Wednesday, August 26, 2015

When the Going Gets Tough

Preached August 23, 2015.

Have you ever entered into something that you thought was right for you, only to later drop out? When I was 20 I got a job cleaning rooms at the Holiday Inn. I went for my first day where they showed me how to clean a room and that was all it took. After one day, I became a Holiday Inn drop-out. I decided it wasn’t worth the money. I could make the same minimum wage elsewhere doing something that was a lot more fun and wasn’t nearly as hard.

I’ve had a number of experiences in my life where--after I got into something--I realized, this is not what I thought it was, and I dropped out. Have any of you ever done that? Whether it was a job, school, a volunteer position, a club, a relationship. After you saw what it really entailed, you bailed.

Well, that’s exactly what we read about a whole lot of Jesus’ disciples doing in today’s lesson from John. It comes at the end of a very long discourse in John’s Gospel that follows John’s version of the feeding of the 5,000. Jesus has used this miraculous feeding as a teaching opportunity. What begins with Jesus literally giving bread to the hungry moves on to imagining life beyond the literal, beyond basic needs and survival. And what Jesus tells them is just too much for them to handle. This is not what they signed on for and they’re outa here.

John tells us that many of Jesus’ disciples walked away. They couldn’t accept the kinds of things Jesus was telling them about the abundant life God promised them by his grace. They just couldn’t bring themselves to go there. I don’t know why exactly. Maybe they were afraid. But it was enough for them to walk away.

In churches we see people walk away all the time. At Holy Trinity I’ve noticed that new people are sometimes so excited to be a part of our community, it’s like we’re the greatest thing since sliced bread. Some stick around and some don’t. After a time, there are those who suddenly evaporate into thin air, and I wonder why. Whenever possible, I try to have a conversation with them about this, but the conversation isn’t usually very satisfying. For one thing, I’m not sure they’re being completely honest with me. And for another thing, I’m not sure they’re being completely honest with themselves. By that I mean, I don’t know if people always realize why they’re walking away. It could be something as simple as we did something to offend them, or maybe I said something they couldn’t agree with in a sermon. In some way, being part of our congregation didn’t meet their expectations. It may be because they really didn’t understand what we’re about, or it may be because they understand exactly what we’re about. But there was something about this experience that was hard for them. So hard that they decided to walk away.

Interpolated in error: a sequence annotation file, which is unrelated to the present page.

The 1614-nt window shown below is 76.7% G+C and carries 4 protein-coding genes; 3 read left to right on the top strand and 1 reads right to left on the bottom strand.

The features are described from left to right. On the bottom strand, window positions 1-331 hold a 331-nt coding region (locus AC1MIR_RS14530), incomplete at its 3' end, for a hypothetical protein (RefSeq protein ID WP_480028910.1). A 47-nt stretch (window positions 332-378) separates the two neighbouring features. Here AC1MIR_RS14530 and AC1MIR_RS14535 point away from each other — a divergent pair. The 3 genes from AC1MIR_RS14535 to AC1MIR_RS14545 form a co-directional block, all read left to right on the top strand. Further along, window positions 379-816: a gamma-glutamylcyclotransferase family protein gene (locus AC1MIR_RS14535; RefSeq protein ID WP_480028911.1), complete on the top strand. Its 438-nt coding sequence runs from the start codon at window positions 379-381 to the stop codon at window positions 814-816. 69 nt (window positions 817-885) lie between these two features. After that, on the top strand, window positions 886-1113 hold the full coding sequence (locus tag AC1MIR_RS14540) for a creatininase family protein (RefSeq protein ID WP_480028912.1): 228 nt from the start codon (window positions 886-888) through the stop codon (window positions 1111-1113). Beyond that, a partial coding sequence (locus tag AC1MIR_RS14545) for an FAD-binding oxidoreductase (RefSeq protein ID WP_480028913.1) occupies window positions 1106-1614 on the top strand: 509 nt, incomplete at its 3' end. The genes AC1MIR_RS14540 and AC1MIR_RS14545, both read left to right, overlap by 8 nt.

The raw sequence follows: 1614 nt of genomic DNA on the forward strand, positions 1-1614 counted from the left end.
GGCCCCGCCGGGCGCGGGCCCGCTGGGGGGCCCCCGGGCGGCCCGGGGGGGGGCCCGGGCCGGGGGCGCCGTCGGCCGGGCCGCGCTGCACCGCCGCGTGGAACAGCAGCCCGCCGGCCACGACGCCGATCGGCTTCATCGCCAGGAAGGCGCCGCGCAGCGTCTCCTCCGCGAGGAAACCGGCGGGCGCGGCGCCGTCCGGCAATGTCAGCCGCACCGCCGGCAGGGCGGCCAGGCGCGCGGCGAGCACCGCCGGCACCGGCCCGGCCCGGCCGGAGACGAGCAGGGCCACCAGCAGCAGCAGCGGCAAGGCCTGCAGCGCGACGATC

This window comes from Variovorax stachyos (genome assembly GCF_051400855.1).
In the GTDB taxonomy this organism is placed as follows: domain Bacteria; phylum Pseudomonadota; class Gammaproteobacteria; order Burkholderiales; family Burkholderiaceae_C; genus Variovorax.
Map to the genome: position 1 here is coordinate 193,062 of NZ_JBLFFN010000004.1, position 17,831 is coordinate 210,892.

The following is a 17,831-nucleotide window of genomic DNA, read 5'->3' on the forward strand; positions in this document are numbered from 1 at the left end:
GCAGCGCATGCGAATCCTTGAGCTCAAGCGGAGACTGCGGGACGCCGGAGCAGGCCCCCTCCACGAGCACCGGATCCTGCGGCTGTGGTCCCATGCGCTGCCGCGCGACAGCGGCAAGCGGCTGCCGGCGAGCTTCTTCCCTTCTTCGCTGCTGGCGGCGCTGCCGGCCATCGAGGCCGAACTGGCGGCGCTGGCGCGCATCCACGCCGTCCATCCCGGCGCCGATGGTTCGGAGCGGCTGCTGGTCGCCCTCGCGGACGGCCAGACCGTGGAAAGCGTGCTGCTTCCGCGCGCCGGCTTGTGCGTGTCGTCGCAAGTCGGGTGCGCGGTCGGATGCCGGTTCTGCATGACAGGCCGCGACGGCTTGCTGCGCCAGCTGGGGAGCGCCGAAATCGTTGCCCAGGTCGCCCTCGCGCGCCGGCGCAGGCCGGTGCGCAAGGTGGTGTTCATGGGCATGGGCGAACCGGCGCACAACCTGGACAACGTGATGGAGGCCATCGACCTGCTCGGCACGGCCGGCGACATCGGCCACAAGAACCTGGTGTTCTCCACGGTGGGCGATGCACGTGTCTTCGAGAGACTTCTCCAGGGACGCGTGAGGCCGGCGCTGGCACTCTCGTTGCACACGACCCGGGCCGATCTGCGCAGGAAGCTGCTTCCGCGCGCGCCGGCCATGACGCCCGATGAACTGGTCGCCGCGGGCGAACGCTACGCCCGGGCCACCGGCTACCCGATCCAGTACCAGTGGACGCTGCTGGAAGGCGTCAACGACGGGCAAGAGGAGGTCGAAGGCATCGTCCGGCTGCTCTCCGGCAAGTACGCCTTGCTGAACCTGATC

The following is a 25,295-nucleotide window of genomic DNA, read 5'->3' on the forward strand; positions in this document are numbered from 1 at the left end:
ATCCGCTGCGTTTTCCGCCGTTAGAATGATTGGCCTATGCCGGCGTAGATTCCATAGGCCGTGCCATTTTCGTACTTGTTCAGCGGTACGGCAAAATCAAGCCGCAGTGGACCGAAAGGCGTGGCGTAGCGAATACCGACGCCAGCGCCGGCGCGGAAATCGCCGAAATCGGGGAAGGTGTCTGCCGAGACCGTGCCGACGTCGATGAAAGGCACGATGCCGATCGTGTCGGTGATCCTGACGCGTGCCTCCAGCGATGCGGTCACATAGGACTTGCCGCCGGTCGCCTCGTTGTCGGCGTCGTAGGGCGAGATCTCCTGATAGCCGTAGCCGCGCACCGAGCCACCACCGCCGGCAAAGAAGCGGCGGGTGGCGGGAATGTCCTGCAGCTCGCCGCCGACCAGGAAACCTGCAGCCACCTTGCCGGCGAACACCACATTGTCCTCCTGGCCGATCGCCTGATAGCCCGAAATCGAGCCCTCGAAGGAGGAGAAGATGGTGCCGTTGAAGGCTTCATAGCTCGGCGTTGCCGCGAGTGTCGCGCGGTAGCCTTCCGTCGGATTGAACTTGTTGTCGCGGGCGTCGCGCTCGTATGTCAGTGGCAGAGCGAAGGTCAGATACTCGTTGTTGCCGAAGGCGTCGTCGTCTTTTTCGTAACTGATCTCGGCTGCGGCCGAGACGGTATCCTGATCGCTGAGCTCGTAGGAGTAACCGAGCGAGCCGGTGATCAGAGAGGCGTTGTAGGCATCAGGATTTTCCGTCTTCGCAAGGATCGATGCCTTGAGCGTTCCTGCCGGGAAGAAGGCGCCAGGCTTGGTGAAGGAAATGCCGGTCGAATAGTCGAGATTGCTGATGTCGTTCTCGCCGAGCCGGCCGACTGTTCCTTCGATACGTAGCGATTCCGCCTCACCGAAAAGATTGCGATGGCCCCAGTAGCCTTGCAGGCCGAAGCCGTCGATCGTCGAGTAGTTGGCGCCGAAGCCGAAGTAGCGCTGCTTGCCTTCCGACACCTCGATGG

The disciples in Jesus’ time walked; they couldn’t enter into the kind of relationship Jesus was inviting them to be a part of. I suspect they were afraid. They couldn’t take that step, even though Jesus promised them that it was the way to real life, life abundant, what John calls eternal life. They couldn’t trust that Jesus was speaking the truth to them. They couldn’t risk who they were to become the people Jesus was calling them to be. And so they decided to play it safe. And they turned their backs on the life Jesus offered them.

Now, no doubt some of those same fears are present among us today. Fear may send us running from our God who only wants to love us. I know that’s true for some people. But today, following Jesus is vastly different than it was in the first century. Over the years, the gospel has become domesticated so that being a follower of Jesus has come to mean something more than simply accepting or rejecting the love God offers us.